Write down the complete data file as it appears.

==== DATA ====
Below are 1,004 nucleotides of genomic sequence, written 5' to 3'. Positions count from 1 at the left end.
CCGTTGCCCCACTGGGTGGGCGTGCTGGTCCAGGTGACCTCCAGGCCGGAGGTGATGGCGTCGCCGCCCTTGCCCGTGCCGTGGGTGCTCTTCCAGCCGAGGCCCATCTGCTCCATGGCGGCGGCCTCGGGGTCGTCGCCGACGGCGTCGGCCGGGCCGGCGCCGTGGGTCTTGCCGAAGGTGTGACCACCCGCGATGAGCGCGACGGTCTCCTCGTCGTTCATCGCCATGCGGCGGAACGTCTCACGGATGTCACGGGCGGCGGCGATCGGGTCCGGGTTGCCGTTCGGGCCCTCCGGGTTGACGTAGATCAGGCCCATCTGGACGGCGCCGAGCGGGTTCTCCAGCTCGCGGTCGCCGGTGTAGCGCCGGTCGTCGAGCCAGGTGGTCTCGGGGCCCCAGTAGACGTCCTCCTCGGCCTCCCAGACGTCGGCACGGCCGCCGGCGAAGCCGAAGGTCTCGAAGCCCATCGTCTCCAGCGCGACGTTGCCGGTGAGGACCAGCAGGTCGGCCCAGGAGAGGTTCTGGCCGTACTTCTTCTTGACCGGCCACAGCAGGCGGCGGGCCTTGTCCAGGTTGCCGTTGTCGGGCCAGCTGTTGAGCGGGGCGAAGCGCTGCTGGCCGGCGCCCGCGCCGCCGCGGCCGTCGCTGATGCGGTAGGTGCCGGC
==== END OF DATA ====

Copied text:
Below are 1,004 nucleotides of genomic sequence, written 5' to 3'. Positions count from 1 at the left end.
CCGTTGCCCCACTGGGTGGGCGTGCTGGTCCAGGTGACCTCCAGGCCGGAGGTGATGGCGTCGCCGCCCTTGCCCGTGCCGTGGGTGCTCTTCCAGCCGAGGCCCATCTGCTCCATGGCGGCGGCCTCGGGGTCGTCGCCGACGGCGTCGGCCGGGCCGGCGCCGTGGGTCTTGCCGAAGGTGTGACCACCCGCGATGAGCGCGACGGTCTCCTCGTCGTTCATCGCCATGCGGCGGAACGTCTCACGGATGTCACGGGCGGCGGCGATCGGGTCCGGGTTGCCGTTCGGGCCCTCCGGGTTGACGTAGATCAGGCCCATCTGGACGGCGCCGAGCGGGTTCTCCAGCTCGCGGTCGCCGGTGTAGCGCCGGTCGTCGAGCCAGGTGGTCTCGGGGCCCCAGTAGACGTCCTCCTCGGCCTCCCAGACGTCGGCACGGCCGCCGGCGAAGCCGAAGGTCTCGAAGCCCATCGTCTCCAGCGCGACGTTGCCGGTGAGGACCAGCAGGTCGGCCCAGGAGAGGTTCTGGCCGTACTTCTTCTTGACCGGCCACAGCAGGCGGCGGGCCTTGTCCAGGTTGCCGTTGTCGGGCCAGCTGTTGAGCGGGGCGAAGCGCTGCTGGCCGGCGCCCGCGCCGCCGCGGCCGTCGCTGATGCGGTAGGTGCCGGC